BY KATE HALIM
They are known as single mothers. They may have fathers and mothers. But oftentimes they don’t have husbands. Their children may have been fathered by male lovers somewhere. But they were not courageous, loving enough to stay as their husbands and fathers of their children. So, they are left to nurse or nurture their babies to teenage, adolescent and adulthood, all alone, with or without the help of the man. It is not unusual to see their children bear their own fathers’ names or maiden family name. Some women allow this because of the peculiar circumstances surrounding the birth of their children.
Bako’s ‘gift’ from national youth service
One of such women is Maryam Bako. Hers is 15-year-old boy that hasn’t met his father. He doesn’t even know his name. Hence he bears his mother’s father’s name. His mother doesn’t regret raising him alone because his father, according to her, abandoned her after he learned she was pregnant.
She told Saturday Sun that she started dating her son’s father when they were both doing the mandatory National Youth Service in Abuja. He was with FCT Development Authority while she served at a secondary school in Garki. According to her although while they were dating, they agreed to marry, she just took it for granted that it was a done deal. Her recollections: “Immediately after service, he (her lover) wanted to travel to the UK for further studies while I got a job with Zenith Bank. Things were okay between us or so I thought.”
But less than two weeks before he travelled out, she discovered that she was pregnant and told him about it. He flared up. She assumed it was the pressure on him that made him react that way and decided not to press the matter but to let him be.
But the night before he left, he softened a bit and told her that they would discuss the pregnancy issue once he is settled in the UK. But from the very day he flew out, he stopped communicating with her. Three months later, his friend visited her and told her that he had a message for her. The message: her baby’s dad sent to say that he wasn’t a fool that she shouldn’t think of tying down with pregnancy. His friend too blamed her for getting pregnant for him without proper solemnization or mutual agreement.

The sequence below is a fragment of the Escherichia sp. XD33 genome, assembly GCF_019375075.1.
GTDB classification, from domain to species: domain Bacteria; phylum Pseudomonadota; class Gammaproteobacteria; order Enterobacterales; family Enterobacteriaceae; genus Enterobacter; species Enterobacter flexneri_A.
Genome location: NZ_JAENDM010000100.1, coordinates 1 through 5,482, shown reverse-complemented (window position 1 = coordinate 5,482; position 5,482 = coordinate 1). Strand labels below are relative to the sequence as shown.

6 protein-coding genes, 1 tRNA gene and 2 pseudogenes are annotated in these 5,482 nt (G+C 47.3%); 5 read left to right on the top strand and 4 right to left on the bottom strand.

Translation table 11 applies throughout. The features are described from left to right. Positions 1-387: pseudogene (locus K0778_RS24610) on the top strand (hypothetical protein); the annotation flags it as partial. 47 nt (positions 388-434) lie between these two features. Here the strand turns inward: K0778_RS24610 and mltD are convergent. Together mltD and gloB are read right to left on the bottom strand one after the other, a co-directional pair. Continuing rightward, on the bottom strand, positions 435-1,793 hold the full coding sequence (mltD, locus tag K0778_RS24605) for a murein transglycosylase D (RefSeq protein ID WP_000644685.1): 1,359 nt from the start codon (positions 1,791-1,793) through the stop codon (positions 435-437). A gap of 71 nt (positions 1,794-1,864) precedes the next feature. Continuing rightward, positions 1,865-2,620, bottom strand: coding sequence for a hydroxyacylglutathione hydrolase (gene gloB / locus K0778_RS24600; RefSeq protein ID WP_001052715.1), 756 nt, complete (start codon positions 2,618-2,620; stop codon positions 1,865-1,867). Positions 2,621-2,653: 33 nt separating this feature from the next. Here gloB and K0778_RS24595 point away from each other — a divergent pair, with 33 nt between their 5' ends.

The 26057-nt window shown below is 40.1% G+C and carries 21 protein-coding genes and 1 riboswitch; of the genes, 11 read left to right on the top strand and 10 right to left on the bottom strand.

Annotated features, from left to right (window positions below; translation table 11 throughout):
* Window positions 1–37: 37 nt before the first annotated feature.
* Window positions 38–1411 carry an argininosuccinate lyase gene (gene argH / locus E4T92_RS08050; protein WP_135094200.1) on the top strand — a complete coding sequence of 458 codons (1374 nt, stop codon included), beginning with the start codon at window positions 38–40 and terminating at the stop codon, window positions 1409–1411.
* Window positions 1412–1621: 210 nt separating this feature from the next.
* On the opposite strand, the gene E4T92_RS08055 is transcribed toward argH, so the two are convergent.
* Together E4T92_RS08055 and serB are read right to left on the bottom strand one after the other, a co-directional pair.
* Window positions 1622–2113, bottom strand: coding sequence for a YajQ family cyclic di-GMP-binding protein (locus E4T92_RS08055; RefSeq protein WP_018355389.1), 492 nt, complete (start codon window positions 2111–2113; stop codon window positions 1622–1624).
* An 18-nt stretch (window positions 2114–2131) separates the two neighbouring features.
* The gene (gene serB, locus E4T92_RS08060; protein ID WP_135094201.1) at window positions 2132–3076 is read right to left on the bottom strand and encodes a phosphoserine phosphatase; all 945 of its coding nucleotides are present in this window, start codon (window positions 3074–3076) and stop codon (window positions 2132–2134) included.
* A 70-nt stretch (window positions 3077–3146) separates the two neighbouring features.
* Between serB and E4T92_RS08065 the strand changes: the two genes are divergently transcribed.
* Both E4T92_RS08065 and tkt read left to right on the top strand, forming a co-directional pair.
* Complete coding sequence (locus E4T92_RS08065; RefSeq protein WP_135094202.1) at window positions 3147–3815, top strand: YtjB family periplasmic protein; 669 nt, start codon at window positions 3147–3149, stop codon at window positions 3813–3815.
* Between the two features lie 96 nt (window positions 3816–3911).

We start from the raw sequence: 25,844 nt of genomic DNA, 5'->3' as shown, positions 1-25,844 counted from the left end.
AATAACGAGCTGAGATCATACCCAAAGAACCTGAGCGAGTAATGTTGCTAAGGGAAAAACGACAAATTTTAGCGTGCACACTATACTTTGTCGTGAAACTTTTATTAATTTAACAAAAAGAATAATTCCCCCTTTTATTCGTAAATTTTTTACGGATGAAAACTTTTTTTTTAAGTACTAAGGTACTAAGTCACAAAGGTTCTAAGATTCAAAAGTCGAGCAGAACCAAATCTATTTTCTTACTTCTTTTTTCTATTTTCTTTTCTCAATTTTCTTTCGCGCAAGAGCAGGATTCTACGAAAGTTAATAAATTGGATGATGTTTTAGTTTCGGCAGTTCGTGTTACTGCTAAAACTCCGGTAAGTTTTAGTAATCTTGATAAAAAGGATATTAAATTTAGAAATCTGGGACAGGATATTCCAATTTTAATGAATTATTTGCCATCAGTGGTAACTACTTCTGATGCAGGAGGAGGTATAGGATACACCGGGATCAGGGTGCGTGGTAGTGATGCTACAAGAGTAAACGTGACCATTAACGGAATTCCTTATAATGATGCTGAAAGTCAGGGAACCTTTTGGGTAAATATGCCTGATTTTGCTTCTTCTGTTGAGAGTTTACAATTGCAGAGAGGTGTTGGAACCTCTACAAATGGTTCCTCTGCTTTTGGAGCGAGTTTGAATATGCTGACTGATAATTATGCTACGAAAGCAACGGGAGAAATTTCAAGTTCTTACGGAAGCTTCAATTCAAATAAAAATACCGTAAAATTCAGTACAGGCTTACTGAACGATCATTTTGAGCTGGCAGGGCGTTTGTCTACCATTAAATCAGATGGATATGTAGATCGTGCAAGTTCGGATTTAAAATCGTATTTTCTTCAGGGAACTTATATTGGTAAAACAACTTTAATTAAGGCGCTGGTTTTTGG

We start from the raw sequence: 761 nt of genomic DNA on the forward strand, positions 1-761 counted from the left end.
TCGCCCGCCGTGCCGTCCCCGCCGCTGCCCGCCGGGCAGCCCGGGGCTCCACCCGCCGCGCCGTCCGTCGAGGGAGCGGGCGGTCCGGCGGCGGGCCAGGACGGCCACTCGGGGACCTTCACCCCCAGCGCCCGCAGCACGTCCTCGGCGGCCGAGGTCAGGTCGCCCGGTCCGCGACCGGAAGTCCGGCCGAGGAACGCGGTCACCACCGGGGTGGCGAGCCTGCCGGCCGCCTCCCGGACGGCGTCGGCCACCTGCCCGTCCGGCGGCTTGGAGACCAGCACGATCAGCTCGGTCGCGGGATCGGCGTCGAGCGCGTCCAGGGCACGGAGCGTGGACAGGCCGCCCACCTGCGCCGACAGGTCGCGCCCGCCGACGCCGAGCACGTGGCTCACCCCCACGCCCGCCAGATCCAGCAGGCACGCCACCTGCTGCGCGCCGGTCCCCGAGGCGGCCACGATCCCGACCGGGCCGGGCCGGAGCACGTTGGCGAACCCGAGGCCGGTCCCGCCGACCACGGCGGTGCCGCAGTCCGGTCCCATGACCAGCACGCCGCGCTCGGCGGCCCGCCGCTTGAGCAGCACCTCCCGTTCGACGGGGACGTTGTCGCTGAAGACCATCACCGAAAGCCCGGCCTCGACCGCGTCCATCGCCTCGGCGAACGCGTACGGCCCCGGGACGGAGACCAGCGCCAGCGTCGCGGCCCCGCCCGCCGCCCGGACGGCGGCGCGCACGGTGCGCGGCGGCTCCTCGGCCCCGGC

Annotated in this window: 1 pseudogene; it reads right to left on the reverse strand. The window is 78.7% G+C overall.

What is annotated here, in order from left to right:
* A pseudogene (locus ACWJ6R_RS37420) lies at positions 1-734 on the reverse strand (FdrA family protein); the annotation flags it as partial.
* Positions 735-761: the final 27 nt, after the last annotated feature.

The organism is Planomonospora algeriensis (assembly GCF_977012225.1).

“I felt like a fool,” she said. “My salaries of about seven months were used to buy his ticket. I couldn’t tell anyone, not even my best friends, or my mum, because I know my mum. So, I decided to keep the child and raise him as mine alone. He is 15-years now.”
She noted that even though some ladies find it hard to raise their children alone due to societal stigma and hostility, the decision to do so was easy for her because none of her family members met her fiancé’s father. The good thing was that they never asked or pressurized her about marriage although she had told her mum that he was her fiancé but travelled out and she had not heard from him.
Raising her son without his father was challenging, she confessed. Right from when he was a kid, he kept asking after his father and she kept telling him that his father travelled out. But because he rejected the pregnancy, she decided to give her boy her father’s name, which is Bako. She discovered recently that her son assumed that was his real father’s name.
She said: “I do not plan to tell him, I mean my son, anything any further. After all, there are kids who were born after the death of their fathers. People around me and my relatives talk about it behind my back, but what do I care? After about five years, my mum stopped asking me about the father of the child.” Bako is not sure about getting married. She doesn’t think it is worth the stress but she is in a relationship. She has always been in a relationship and recently, she has been thinking about having a second child which she will also raise by herself.
“I just hope that the child will be a girl and I will still give her my father’s name,” she said. “The man won’t object because the paternity is not negotiable since I am not married to him. Society can say what they like. If you pay too much attention to what society have to say, you will live a miserable life. I have my life to live.”
Askia’s unfortunate experience, refusal to play the second fiddle
Like Bako, Gloria Asika, at 30, is also a single mother. She has a five-year-old daughter who means the world to her. Her daughter attends a good school in Okota area of Lagos, eats well and has the latest clothes and shoes like her mates. But one thing she misses in her life is a father figure. She constantly asks her mother where her father is.